Q. My reply to your question regarding the Canonization of the the New Testament is as follows:
“The New Testament books did not become authoritative for the Church because they were formally included in a canonical list; on the contrary, the Church included them in her canon because she already regarded them as divinely inspired, recognizing their innate worth and generally apostolic authority, direct or indirect. The first ecclesiastical councils to classify the canonical books were both held in North Africa-at Hippo Regius in 393 and at Carthage in 397-but what these councils did was not to impose something new upon the Christian communities but to codify what was already the general practice of those communities.” My point is that the books of the N/T were relied on very early in the Apostolic era, but were not Codified until approximately 400 AD.
A. I agree. There was general agreement on most of the books that were eventually canonized. And you are absolutely correct that the canon of Scripture was not something new, imposed upon the Church but “codified what was already the general practice.” (And this is precisely the same thing that happens at all the Church Councils. Confusion arises, so the general doctrines and beliefs are codified at a council. It is never something new imposed upon the Church.)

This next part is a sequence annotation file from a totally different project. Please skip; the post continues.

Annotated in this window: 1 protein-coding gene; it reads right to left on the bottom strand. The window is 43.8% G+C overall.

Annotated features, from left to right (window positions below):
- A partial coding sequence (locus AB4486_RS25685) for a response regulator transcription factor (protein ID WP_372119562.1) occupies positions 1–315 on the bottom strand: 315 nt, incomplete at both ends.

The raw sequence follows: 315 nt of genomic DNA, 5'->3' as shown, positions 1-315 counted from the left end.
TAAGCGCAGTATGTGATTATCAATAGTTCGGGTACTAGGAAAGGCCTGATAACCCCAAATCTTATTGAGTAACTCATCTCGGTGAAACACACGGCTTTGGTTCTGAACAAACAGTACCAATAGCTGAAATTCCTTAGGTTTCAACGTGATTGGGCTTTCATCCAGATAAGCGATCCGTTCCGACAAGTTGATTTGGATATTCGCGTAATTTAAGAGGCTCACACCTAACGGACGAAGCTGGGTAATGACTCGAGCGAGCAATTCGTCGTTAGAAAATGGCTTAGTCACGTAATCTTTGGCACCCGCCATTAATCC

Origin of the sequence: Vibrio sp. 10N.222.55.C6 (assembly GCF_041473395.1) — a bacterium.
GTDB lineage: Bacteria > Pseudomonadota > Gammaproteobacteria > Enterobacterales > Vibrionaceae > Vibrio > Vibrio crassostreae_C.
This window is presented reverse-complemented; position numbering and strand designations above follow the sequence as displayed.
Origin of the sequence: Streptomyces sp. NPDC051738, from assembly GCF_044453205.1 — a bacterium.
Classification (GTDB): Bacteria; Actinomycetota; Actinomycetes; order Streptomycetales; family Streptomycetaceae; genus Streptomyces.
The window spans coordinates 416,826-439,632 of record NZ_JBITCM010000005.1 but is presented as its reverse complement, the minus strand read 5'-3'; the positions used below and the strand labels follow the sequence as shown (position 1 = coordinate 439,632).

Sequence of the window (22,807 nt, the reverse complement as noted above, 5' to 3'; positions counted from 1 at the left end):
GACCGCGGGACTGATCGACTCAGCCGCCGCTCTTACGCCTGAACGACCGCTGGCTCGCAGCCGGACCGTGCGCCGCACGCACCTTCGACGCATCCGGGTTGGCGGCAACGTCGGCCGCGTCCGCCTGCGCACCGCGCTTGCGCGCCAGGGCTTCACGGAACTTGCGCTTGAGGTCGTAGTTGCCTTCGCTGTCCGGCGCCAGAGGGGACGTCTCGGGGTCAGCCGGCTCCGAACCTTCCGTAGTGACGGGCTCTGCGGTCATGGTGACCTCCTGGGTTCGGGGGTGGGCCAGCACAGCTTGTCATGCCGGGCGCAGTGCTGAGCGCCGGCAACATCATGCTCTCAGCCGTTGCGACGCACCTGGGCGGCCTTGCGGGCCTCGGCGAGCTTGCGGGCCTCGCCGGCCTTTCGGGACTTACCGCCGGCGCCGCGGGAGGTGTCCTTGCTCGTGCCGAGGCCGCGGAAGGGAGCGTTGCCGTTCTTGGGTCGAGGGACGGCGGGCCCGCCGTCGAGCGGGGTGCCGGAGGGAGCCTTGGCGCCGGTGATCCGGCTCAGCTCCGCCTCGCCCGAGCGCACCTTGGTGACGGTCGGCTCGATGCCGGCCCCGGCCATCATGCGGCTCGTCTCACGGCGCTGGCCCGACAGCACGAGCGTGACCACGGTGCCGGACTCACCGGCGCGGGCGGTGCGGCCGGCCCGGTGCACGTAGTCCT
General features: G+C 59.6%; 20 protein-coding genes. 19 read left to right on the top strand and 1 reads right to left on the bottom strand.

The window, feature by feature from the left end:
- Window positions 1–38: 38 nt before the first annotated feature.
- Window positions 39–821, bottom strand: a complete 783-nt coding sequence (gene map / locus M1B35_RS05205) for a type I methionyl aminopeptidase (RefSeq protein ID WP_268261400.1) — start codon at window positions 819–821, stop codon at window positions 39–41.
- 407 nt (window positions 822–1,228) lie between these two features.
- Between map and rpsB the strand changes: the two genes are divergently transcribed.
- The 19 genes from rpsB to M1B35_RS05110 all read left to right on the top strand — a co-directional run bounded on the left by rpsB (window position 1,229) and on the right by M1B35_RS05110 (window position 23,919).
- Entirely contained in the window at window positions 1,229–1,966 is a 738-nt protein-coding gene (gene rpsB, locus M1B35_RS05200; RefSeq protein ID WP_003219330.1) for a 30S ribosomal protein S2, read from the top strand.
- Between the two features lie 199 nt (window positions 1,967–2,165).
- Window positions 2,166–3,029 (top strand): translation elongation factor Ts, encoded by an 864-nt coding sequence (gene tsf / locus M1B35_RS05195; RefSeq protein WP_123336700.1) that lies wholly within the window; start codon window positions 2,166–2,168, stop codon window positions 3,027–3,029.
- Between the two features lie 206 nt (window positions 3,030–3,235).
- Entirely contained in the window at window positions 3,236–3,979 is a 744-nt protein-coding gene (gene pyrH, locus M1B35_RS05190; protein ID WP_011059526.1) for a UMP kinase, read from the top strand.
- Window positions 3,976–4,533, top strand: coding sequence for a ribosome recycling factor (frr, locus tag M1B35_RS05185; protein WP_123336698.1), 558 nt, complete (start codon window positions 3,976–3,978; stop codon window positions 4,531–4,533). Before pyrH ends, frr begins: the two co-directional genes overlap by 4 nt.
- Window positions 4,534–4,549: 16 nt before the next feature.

But, in addition to the generally accepted writings and gospels, before 400AD, there were other books and epistles that were regarded by many, as equal to the books that now make up our New Testament. And, there were several books currently in our New Testament, that many regarded as not worthy to be canonized. (Who Decided?) So, Sola Scriptura would not have worked until after the whole Bible was Canonized, since no one knew for sure what was scripture and what was not scripture.
Also, the Doctrine of Sola Scriptura requires that the believer owns a Bible, and can read well. This was an outright impossibility for everyone in the ancient world except the very wealthy, who, perhaps could not read well either.
It is still an impossibility for 20% of the world population today, who cannot read.
My questions for you are:
What was/is a believer to do without a Bible and/or without the ability to read in order to grow in love of God and holiness under the doctrine of Sola Scriptura?
If Sola Scriptura is a foundational, God breathed doctrine, and eternal principle for the Christian Faith, where is it in Scripture or in the Early Church?
Didn’t God know that for 1500 years of Christianity most people would not be able to own a Bible?
What about all the people who have not been able to read for the past 2000 years?